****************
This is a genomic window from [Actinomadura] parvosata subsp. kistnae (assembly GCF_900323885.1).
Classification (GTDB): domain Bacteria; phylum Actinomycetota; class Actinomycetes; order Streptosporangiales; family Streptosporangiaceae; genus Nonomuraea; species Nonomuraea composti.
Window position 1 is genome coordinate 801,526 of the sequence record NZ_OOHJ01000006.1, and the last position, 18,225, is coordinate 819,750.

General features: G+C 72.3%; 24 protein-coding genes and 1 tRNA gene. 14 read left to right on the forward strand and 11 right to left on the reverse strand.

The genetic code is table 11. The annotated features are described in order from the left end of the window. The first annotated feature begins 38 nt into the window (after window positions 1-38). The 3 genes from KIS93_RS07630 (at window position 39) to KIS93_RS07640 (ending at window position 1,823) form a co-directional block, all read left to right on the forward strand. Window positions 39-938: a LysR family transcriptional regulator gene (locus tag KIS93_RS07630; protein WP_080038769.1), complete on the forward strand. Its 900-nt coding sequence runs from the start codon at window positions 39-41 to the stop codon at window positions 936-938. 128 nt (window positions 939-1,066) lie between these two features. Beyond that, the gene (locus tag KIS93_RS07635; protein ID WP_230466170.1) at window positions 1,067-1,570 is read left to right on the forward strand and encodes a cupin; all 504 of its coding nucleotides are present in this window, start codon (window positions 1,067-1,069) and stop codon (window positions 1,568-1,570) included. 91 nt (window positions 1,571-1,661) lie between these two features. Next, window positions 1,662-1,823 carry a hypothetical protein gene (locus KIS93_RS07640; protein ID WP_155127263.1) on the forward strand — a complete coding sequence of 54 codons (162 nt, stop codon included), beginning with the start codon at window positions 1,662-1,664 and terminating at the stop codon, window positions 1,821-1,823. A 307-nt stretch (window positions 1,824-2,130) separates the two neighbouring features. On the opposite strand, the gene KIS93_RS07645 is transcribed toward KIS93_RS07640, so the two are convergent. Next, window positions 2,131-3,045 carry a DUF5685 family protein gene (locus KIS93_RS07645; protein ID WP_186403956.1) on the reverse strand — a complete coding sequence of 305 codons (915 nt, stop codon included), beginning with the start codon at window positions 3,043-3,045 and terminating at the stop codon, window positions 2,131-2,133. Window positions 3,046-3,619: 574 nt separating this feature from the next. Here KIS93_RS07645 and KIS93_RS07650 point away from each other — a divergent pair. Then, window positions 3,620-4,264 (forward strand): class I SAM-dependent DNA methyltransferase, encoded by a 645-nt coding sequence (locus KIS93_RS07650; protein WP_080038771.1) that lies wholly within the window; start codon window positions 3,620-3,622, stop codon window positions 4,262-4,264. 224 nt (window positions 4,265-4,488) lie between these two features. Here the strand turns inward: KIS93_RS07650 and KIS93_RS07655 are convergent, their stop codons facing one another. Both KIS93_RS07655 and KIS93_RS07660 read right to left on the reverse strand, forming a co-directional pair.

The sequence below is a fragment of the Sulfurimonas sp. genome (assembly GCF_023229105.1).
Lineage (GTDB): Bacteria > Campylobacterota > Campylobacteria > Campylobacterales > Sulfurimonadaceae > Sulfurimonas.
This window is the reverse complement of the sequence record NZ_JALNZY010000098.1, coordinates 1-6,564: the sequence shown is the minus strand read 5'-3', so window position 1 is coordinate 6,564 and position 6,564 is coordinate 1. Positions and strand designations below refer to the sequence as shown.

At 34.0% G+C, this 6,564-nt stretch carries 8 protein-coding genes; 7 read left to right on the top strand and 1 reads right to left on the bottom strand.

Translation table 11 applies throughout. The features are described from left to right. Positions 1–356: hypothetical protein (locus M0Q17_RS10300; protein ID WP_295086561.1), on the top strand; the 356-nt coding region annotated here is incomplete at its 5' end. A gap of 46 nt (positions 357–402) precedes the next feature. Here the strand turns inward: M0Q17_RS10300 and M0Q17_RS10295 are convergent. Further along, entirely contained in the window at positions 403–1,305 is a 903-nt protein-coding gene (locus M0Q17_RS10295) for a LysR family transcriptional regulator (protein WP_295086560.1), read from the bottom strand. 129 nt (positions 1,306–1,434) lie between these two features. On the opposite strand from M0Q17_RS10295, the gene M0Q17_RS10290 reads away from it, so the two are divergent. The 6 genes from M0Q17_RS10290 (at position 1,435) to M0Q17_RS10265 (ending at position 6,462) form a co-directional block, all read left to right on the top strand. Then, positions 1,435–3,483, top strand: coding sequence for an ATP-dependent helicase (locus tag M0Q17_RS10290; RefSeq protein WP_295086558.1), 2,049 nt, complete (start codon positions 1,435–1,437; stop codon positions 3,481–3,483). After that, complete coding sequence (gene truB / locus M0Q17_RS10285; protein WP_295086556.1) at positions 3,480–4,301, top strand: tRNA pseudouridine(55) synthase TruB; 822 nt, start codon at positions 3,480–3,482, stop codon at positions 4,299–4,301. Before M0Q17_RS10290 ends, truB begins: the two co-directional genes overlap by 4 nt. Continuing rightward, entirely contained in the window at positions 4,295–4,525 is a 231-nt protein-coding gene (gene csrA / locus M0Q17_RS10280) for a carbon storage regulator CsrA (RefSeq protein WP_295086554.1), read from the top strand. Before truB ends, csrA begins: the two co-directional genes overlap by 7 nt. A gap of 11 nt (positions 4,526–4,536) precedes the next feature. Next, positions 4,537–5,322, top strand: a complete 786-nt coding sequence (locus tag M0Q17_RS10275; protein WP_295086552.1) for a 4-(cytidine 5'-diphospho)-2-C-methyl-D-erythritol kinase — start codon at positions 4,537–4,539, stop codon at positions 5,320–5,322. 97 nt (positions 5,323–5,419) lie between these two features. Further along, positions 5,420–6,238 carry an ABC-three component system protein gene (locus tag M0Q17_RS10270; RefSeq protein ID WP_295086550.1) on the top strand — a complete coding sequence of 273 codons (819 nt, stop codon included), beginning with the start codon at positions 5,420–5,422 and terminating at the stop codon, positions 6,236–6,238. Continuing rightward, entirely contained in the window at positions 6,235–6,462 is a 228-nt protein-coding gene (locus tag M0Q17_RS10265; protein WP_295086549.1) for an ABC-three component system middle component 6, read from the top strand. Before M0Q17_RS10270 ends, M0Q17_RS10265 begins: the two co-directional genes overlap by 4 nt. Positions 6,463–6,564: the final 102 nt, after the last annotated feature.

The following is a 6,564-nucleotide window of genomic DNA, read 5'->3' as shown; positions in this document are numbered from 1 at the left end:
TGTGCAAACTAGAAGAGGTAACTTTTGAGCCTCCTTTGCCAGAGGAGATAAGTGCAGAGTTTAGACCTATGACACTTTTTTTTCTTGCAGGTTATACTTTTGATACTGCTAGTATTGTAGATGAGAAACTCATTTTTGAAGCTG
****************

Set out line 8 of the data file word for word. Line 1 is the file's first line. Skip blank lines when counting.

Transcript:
This window is the reverse complement of the sequence record NZ_JALNZY010000098.1, coordinates 1-6,564: the sequence shown is the minus strand read 5'-3', so window position 1 is coordinate 6,564 and position 6,564 is coordinate 1. Positions and strand designations below refer to the sequence as shown.